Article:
Becky’s Ninety-Fifth Book Review: “Under the Dome” by Stephen King

Any Stephen King fan will tell you that some of his works are better than others. This is true of any author and especially true of an author with more than fifty worldwide bestsellers. I never read Stephen King when I was younger, I didn’t think I would enjoy his writing. On the one hand, I’m frustrated with myself for taking so long to discover how amazing Stephen King’s writing can be and on the other hand — because I waited so long, I never have to wait for a new novel to come out. There are still so many of his books that I haven’t read. At the moment, it is a blessing. There are various reason that I will decide to read one book over another, the reason that “Under the Dome” got moved to the top of the ‘to-read’ pile is because of it becoming a miniseries.

It took me less than a week to read “Under the Dome”. It was lucky for me that I started the book towards the end of the week. It may have been 1074 pgs, but I could not put the book down. One of the quotes on the back cover of the book states, “Stephen King ‘Returns to his Glory Days of The Stand’ (New York Daily News) with his new #1 bestselling epic”. This is an extremely accurate assessment in my opinion. I read “The Stand” for the first time not all that long ago, but I could tell while reading it that it was definitely one of Stephen King’s better works. I had the same feeling while reading “Under the Dome”.

One of the things that Stephen King does well is write about small towns. In “Under the Dome” the story focuses on Chester’s Mill, Maine where one fall day the entire town is sealed off from the rest of the world. It happens so suddenly that a groundhog is severed, birds crash into the invisible wall along with cars, people lose appendages, a plane crashes…no one knows what is going on but people understand enough to start panicking. And panic they do. A very short period of time passes — just a few days — and people start killing themselves. The milk hasn’t even gone bad yet and there are those who have already given up hope. Those living under the dome fall very quickly into a completely different world. Some people step up as heroes. Some as villains.

At the beginning of “Under the Dome” there is a map and a list of some of (but not all) the people trapped inside on what would become known as ‘dome day’. Many become key, but those worth mentioning now are Jim Rennie or “Big Jim”, Dale “Barbie” Barbara, Rose Twitchell, Junior Rennie, Reverend Lester Coggins, Reverend Piper Libby, Rusty Everett, Joe McClatchey, Brenda Perkins, Julia Shumway and there are three ‘dogs of note’ Horace, Clover, and Audrey. I mention the dogs because I love dogs and they do play important roles in the book. The two main characters would be Big Jim Rennie and Dale “Barbie” Barbara. Big Jim is the town’s second selectman and the one pulling the strings in the background on all sorts of shady things going on in this small town. Barbie is new to the town and was on his way out when the dome closed  and trapped him inside it. Part of the reason that Barbie was leaving town was because Big Jim had it out for him. Once the dome closes, Big Jim sees this as the perfect opportunity to take the small town he already mostly runs and turn it into a police state where all the cops are kids that he approved and the rules are whatever he decides to make them. The electric might be out because of the sudden appearance of the dome, but there is plenty propane in the town to tide them over. The only trouble is that almost all the propane has been ‘borrowed’ (after all, meth doesn’t cook itself) and so places that really need the power, like the hospital, are forced to work without. In just a few short days the small town transforms from one where you could leave your door unlocked to one where you no longer had constitutional rights and orders that came directly from the oval office weren’t obeyed. There were those inside the dome and those outside the dome.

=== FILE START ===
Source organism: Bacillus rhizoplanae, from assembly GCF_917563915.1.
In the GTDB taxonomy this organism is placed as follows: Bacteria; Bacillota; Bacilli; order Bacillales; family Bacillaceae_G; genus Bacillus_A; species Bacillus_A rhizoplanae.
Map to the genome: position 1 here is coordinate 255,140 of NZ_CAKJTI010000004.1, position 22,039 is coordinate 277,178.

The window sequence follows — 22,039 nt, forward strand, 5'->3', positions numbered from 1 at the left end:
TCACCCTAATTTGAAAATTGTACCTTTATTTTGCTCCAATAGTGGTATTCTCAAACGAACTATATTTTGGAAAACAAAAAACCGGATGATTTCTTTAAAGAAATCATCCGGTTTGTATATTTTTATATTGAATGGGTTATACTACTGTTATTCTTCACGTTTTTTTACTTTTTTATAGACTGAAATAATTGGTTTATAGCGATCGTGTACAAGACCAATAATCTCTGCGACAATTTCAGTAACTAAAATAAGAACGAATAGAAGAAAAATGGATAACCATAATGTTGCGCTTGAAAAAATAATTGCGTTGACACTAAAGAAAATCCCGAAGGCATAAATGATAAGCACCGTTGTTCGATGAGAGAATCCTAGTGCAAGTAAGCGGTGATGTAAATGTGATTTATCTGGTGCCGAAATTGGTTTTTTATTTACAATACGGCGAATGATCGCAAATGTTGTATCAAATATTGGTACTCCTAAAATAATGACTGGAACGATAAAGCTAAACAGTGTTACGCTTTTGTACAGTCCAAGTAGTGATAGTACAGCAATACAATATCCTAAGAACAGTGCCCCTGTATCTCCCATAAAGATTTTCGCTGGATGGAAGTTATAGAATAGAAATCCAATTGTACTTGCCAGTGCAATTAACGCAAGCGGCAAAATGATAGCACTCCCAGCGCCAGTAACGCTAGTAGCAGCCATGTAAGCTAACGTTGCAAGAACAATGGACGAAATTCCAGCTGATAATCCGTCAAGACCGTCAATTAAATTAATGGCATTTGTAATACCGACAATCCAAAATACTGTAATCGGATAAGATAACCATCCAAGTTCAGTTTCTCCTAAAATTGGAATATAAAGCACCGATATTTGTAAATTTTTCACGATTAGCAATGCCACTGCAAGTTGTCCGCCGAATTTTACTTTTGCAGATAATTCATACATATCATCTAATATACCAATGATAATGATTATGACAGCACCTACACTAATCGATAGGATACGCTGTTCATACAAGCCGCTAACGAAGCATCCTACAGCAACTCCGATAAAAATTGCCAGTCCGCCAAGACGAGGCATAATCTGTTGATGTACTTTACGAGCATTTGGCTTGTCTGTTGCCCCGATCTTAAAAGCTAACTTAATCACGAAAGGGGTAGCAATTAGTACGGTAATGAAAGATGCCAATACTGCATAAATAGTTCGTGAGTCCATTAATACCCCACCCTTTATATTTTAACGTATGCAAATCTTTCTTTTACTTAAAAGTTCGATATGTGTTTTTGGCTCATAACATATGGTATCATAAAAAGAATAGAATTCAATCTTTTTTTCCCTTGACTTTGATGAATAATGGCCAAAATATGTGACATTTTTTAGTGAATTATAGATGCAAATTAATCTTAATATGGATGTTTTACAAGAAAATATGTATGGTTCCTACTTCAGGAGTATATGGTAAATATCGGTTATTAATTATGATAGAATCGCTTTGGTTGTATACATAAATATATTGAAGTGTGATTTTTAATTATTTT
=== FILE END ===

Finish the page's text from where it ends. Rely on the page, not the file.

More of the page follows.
Part of what made reading “Under the Dome” so addictive is the fact that what Stephen King writes holds an element of truth to it. I doubt very much that a ‘dome’ situation would arise in the near future, but the fact of the matter is that there are those who see a tragedy as an opportunity. There always have been and always will be. Just think about those who saw WWII and the holocaust as an opportunity to get rich quick. So “Under the Dome” has that element of truth to it that just makes a person stop and think and wonder. What would I be like if I was trapped in a situation like that? Would I be the hero? Would I be the villain? Would I be the girl standing around and screaming for help that wouldn’t come? It makes a person think. That is one of the things that I really like about Stephen King’s novels. Yes, they are fiction, but they hold a certain amount of truth to them that just makes reading them all the more addictive.

Would I recommend “Under the Dome”? Most definitely–especially to those die-hard Stephen King fans. I don’t think that those who stay away from reading Stephen King most of the time would like this book as much as I think they would like “11/22/63”. But his novel does bring up some interesting questions. Excellent read. It made me laugh, it made me cry, it made me hold my breath in anticipation. “Under the Dome” is a must-read for Stephen King fans everywhere. I cannot wait for my little brother to read it so we can talk about it!!


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